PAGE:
Scientists have discovered an Antarctic ecosystem of microorganisms cut off from light and oxygen for as many as 2 million years, the Guardian reports. The microbes, living under one-third of a mile of ice, in a 14-degree lake four times as salty as seawater, give researchers clues to how life could exist on other planets, and how it survived on Earth during extreme conditions in the past.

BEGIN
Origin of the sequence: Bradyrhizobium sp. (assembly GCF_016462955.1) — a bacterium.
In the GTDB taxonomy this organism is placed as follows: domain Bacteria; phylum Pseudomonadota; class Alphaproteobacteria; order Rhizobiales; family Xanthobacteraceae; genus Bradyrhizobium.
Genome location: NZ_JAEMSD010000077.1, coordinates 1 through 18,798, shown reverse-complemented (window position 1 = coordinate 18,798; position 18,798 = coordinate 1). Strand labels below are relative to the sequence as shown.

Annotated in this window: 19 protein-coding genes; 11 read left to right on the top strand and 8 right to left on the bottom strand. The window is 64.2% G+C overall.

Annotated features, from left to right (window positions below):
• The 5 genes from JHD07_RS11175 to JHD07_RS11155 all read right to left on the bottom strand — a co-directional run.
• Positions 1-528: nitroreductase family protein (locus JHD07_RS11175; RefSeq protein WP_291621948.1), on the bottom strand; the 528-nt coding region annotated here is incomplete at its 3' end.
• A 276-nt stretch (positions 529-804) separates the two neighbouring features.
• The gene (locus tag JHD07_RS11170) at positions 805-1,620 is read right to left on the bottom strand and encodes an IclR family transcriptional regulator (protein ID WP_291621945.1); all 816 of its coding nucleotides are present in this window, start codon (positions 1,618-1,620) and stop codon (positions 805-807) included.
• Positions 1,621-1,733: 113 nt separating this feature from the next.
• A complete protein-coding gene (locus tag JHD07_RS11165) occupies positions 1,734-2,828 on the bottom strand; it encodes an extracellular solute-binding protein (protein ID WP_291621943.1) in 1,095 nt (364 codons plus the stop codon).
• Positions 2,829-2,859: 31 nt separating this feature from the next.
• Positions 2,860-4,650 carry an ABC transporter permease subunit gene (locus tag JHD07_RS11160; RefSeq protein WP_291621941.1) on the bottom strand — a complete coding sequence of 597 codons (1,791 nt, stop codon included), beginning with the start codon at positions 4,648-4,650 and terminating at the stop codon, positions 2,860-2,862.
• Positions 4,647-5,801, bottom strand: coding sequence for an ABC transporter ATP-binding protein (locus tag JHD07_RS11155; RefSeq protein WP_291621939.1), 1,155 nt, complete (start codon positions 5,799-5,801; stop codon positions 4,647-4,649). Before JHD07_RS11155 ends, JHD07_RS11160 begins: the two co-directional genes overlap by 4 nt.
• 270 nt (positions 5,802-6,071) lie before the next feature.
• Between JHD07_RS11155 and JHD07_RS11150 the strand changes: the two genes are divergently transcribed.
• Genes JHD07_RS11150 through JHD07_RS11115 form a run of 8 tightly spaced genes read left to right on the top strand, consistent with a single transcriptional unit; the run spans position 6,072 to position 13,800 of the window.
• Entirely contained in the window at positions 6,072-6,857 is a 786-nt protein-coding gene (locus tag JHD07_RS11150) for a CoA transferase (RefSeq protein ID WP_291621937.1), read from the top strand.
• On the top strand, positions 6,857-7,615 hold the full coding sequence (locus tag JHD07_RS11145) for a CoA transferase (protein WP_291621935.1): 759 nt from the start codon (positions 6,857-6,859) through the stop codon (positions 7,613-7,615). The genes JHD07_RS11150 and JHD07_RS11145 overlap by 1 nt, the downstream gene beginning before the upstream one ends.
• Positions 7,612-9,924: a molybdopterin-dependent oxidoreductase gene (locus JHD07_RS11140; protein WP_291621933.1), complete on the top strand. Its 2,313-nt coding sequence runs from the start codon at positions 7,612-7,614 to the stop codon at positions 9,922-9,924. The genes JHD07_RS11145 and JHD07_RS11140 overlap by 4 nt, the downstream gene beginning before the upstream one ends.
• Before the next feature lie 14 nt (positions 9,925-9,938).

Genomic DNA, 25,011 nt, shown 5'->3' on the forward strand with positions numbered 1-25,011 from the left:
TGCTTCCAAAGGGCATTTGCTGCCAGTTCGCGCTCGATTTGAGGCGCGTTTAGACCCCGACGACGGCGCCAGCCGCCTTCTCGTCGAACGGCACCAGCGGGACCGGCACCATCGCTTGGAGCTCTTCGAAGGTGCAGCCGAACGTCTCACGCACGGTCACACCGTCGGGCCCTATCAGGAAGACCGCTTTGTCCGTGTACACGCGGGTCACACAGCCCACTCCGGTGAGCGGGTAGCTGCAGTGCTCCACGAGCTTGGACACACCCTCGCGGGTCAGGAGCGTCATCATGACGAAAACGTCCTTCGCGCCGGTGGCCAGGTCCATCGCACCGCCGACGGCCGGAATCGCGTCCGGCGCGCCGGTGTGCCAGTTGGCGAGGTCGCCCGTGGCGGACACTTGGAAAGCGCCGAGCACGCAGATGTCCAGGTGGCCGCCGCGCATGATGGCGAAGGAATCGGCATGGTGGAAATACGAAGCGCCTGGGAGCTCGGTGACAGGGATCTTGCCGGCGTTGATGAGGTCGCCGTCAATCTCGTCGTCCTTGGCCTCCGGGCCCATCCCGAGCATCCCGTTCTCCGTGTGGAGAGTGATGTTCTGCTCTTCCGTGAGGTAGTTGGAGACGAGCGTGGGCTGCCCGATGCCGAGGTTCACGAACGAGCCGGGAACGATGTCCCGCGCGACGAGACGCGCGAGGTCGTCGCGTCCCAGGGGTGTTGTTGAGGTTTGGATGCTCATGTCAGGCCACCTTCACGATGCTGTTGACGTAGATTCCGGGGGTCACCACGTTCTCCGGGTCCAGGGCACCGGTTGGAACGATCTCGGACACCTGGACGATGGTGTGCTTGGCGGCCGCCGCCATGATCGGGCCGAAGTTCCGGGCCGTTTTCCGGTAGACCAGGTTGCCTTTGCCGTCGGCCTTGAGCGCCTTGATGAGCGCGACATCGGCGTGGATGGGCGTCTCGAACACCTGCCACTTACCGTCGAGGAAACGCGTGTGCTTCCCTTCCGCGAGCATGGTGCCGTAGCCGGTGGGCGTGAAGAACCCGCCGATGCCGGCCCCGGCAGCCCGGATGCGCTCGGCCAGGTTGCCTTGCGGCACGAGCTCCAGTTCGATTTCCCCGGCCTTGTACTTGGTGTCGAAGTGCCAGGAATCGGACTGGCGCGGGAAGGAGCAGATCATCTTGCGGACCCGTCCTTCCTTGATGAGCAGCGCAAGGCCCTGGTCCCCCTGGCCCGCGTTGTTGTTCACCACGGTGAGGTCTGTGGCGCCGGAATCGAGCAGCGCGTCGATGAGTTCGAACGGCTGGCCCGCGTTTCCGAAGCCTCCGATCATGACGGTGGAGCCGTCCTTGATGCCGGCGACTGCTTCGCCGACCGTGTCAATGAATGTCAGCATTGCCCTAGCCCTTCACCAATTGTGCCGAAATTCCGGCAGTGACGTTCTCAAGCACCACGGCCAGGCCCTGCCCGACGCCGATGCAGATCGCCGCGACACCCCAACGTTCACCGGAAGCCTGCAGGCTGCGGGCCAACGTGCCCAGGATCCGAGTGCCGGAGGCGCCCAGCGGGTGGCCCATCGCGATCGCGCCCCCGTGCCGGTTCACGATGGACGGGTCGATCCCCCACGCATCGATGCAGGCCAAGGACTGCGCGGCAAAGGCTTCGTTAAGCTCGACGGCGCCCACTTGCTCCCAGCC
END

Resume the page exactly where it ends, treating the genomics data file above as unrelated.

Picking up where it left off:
The researchers believe the organisms, lacking oxygen, “breathe” iron. Without sunlight for photosynthesis, they may subsist on organic matter locked in the lake with them. DNA analysis shows “species living there are similar to contemporary organisms, and yet quite different,” said a scientist. “A result, no doubt, of having lived in such an inhospitable environment for so long.”